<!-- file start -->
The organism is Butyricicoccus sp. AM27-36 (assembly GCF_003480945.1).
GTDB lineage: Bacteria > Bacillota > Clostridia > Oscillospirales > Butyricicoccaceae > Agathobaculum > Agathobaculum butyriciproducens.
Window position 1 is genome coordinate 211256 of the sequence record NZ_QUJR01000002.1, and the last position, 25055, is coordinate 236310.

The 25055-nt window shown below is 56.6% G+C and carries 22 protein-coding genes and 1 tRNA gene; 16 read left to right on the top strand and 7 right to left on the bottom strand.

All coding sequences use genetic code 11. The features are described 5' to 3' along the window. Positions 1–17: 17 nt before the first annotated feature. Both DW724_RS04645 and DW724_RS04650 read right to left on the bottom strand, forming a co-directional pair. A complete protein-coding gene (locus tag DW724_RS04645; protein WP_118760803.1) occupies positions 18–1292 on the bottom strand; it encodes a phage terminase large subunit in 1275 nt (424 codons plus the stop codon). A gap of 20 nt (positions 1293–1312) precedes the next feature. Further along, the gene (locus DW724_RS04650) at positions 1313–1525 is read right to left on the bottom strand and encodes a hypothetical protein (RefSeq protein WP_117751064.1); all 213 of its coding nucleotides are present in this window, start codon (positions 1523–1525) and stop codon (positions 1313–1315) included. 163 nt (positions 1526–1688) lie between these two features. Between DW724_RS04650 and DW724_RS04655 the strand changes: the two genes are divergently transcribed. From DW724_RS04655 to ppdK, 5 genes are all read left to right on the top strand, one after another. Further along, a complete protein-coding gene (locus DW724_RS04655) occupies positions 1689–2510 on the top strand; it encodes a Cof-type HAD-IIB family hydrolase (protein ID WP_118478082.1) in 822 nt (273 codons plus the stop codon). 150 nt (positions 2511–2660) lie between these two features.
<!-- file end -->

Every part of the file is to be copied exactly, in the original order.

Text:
The organism is Butyricicoccus sp. AM27-36 (assembly GCF_003480945.1).
GTDB lineage: Bacteria > Bacillota > Clostridia > Oscillospirales > Butyricicoccaceae > Agathobaculum > Agathobaculum butyriciproducens.
Window position 1 is genome coordinate 211256 of the sequence record NZ_QUJR01000002.1, and the last position, 25055, is coordinate 236310.

The 25055-nt window shown below is 56.6% G+C and carries 22 protein-coding genes and 1 tRNA gene; 16 read left to right on the top strand and 7 right to left on the bottom strand.

All coding sequences use genetic code 11. The features are described 5' to 3' along the window. Positions 1–17: 17 nt before the first annotated feature. Both DW724_RS04645 and DW724_RS04650 read right to left on the bottom strand, forming a co-directional pair. A complete protein-coding gene (locus tag DW724_RS04645; protein WP_118760803.1) occupies positions 18–1292 on the bottom strand; it encodes a phage terminase large subunit in 1275 nt (424 codons plus the stop codon). A gap of 20 nt (positions 1293–1312) precedes the next feature. Further along, the gene (locus DW724_RS04650) at positions 1313–1525 is read right to left on the bottom strand and encodes a hypothetical protein (RefSeq protein WP_117751064.1); all 213 of its coding nucleotides are present in this window, start codon (positions 1523–1525) and stop codon (positions 1313–1315) included. 163 nt (positions 1526–1688) lie between these two features. Between DW724_RS04650 and DW724_RS04655 the strand changes: the two genes are divergently transcribed. From DW724_RS04655 to ppdK, 5 genes are all read left to right on the top strand, one after another. Further along, a complete protein-coding gene (locus DW724_RS04655) occupies positions 1689–2510 on the top strand; it encodes a Cof-type HAD-IIB family hydrolase (protein ID WP_118478082.1) in 822 nt (273 codons plus the stop codon). 150 nt (positions 2511–2660) lie between these two features.